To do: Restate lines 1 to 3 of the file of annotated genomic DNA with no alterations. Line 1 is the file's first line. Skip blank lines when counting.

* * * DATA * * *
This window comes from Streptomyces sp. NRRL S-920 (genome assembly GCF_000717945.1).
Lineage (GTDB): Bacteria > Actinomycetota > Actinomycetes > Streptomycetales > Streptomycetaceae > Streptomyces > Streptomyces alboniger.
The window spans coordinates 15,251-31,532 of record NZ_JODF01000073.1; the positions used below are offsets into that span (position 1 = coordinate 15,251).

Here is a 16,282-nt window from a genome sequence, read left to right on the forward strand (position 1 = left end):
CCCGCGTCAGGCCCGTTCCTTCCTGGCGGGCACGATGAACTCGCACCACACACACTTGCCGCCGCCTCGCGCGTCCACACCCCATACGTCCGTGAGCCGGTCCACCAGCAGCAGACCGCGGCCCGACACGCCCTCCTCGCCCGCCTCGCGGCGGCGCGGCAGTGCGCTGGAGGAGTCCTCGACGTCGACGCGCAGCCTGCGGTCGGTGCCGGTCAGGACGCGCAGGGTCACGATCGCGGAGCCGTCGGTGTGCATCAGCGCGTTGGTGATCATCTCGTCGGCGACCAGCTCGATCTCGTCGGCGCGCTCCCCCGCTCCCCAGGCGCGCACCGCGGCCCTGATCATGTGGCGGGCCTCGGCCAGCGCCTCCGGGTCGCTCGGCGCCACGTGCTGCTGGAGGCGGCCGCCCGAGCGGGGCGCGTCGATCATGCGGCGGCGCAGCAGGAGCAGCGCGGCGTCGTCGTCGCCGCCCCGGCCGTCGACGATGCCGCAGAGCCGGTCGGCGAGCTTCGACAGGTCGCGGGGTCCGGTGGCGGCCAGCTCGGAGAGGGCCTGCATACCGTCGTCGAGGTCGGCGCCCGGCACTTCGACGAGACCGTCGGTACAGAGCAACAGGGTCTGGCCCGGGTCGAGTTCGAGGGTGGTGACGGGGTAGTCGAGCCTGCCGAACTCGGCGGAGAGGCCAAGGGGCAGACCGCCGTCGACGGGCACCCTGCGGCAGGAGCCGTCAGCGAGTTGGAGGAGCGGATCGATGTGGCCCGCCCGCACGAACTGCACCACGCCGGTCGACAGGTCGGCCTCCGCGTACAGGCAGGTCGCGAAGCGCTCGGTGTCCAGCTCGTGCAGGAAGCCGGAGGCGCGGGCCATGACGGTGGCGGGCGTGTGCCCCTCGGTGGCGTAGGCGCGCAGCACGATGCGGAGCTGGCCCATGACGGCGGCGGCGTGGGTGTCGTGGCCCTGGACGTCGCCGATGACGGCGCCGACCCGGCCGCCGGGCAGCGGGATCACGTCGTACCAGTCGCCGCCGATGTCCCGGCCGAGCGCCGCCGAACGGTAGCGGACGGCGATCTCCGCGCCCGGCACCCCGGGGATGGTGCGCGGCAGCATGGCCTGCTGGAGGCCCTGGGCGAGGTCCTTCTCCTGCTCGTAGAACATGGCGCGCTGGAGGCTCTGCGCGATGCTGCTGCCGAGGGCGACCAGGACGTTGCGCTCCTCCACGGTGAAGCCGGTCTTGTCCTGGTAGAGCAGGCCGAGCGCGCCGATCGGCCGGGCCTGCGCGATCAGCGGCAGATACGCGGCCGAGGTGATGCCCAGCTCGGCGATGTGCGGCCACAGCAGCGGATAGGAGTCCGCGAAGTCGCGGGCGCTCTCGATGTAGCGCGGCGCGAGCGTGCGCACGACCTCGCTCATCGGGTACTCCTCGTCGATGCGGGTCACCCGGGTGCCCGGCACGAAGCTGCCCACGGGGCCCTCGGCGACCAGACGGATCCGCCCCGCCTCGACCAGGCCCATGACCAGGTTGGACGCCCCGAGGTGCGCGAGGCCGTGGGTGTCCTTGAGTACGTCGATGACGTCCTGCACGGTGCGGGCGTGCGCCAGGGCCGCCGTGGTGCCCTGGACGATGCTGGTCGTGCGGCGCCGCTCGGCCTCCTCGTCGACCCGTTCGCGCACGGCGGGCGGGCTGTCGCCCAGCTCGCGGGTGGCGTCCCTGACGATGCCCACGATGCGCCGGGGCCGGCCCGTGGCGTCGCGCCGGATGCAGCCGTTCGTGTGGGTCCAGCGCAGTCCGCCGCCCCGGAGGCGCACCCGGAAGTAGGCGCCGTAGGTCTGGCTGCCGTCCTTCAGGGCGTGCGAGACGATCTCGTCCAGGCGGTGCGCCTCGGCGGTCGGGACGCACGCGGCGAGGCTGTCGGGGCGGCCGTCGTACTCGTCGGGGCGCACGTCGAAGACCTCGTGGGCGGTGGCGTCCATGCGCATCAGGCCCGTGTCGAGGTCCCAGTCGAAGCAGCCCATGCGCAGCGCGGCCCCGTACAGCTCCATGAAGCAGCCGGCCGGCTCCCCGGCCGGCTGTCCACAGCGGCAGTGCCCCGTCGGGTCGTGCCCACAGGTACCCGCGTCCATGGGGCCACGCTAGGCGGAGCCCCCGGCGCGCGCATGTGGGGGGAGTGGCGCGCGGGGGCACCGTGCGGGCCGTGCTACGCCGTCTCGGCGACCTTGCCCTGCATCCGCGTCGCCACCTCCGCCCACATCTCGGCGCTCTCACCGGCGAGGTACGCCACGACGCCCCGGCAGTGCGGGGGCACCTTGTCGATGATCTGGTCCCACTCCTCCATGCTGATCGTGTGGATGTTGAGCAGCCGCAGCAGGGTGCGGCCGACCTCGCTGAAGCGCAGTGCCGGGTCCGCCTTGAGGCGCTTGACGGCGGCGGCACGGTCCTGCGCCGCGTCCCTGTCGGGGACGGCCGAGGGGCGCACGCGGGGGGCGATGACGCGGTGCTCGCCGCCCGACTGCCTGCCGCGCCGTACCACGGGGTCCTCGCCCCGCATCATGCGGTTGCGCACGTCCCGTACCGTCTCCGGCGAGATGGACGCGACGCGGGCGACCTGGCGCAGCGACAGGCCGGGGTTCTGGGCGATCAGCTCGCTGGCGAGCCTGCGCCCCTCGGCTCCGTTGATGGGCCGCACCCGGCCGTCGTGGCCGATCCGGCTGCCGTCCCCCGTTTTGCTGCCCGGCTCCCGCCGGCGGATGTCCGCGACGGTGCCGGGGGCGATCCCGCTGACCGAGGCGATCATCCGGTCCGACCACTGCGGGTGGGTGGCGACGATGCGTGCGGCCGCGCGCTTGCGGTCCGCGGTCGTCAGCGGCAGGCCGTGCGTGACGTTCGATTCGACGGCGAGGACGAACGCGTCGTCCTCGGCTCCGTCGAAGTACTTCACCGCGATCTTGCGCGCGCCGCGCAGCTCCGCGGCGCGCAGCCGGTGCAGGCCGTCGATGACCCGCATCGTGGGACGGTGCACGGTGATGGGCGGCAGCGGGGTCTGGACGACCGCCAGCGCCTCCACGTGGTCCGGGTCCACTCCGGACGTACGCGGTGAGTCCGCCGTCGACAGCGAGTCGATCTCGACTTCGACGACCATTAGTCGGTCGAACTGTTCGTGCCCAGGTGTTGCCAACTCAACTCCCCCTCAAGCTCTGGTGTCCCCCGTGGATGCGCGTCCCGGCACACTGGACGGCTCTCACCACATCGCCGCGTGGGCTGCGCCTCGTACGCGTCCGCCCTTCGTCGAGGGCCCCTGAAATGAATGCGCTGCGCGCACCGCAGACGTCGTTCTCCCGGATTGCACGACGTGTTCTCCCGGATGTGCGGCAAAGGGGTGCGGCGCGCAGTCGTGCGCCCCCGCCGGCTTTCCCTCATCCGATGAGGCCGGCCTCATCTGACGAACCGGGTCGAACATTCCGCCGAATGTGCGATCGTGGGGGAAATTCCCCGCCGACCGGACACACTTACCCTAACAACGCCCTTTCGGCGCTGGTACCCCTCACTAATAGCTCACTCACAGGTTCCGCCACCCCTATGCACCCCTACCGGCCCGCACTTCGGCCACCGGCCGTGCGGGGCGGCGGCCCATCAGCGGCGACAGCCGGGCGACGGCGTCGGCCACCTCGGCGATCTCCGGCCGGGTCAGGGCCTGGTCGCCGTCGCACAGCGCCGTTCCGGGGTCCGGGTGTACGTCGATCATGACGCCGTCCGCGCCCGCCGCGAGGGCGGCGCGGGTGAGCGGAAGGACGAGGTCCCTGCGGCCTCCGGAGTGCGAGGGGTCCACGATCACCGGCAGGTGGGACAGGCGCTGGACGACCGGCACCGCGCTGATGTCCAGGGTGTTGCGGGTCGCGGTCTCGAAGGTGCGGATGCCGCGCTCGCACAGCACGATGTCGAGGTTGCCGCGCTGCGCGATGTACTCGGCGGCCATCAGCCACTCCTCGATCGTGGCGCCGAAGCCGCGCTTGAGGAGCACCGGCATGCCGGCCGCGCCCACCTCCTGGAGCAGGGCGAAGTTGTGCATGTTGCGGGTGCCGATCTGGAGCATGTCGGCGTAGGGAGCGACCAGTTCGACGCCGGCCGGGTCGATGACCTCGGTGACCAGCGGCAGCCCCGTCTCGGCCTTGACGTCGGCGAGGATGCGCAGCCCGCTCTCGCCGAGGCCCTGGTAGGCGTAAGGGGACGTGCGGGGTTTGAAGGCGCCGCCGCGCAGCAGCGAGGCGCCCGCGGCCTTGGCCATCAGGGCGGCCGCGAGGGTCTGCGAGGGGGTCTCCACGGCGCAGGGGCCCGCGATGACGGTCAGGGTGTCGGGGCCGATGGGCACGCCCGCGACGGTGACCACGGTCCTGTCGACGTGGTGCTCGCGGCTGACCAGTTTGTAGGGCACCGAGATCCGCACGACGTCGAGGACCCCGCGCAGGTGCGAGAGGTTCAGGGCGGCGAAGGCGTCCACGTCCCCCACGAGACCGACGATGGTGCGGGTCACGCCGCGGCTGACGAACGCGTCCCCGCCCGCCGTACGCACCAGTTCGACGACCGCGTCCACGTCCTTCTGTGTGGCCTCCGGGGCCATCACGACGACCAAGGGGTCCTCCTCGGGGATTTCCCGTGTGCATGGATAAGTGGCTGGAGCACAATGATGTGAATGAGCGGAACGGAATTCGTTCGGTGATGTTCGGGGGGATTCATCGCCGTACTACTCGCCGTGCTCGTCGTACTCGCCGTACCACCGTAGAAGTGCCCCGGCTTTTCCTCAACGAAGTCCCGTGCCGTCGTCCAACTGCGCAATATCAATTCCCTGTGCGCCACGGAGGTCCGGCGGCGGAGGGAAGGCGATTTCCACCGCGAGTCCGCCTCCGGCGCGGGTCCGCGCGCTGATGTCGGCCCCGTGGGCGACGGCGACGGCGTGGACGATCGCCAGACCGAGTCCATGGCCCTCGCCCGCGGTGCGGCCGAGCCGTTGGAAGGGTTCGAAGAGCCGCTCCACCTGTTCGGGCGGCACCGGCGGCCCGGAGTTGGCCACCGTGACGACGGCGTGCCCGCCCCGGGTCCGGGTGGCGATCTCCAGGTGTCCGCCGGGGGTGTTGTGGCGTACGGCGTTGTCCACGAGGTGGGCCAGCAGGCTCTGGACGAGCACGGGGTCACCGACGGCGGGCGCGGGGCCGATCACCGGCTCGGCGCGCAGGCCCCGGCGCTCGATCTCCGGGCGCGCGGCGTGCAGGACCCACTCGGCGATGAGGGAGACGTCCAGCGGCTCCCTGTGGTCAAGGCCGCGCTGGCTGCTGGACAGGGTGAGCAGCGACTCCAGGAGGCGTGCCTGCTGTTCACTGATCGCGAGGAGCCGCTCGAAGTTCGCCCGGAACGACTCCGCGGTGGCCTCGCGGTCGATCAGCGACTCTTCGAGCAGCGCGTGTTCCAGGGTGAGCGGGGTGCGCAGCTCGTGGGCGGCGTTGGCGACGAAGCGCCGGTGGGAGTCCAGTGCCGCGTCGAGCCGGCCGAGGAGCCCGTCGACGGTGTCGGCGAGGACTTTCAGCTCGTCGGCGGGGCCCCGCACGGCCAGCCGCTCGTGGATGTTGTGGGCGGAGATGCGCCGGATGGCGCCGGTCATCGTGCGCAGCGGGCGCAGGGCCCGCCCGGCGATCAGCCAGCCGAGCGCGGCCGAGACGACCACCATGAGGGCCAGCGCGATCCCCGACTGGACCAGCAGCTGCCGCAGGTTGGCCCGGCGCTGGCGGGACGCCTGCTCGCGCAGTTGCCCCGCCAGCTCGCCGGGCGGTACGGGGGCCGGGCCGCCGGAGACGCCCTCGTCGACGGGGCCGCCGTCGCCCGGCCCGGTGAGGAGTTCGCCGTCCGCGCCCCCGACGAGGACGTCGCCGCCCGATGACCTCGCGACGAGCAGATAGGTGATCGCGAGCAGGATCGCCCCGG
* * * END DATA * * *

This window comes from Streptomyces sp. NRRL S-920 (genome assembly GCF_000717945.1).
Lineage (GTDB): Bacteria > Actinomycetota > Actinomycetes > Streptomycetales > Streptomycetaceae > Streptomyces > Streptomyces alboniger.
The window spans coordinates 15,251-31,532 of record NZ_JODF01000073.1; the positions used below are offsets into that span (position 1 = coordinate 15,251).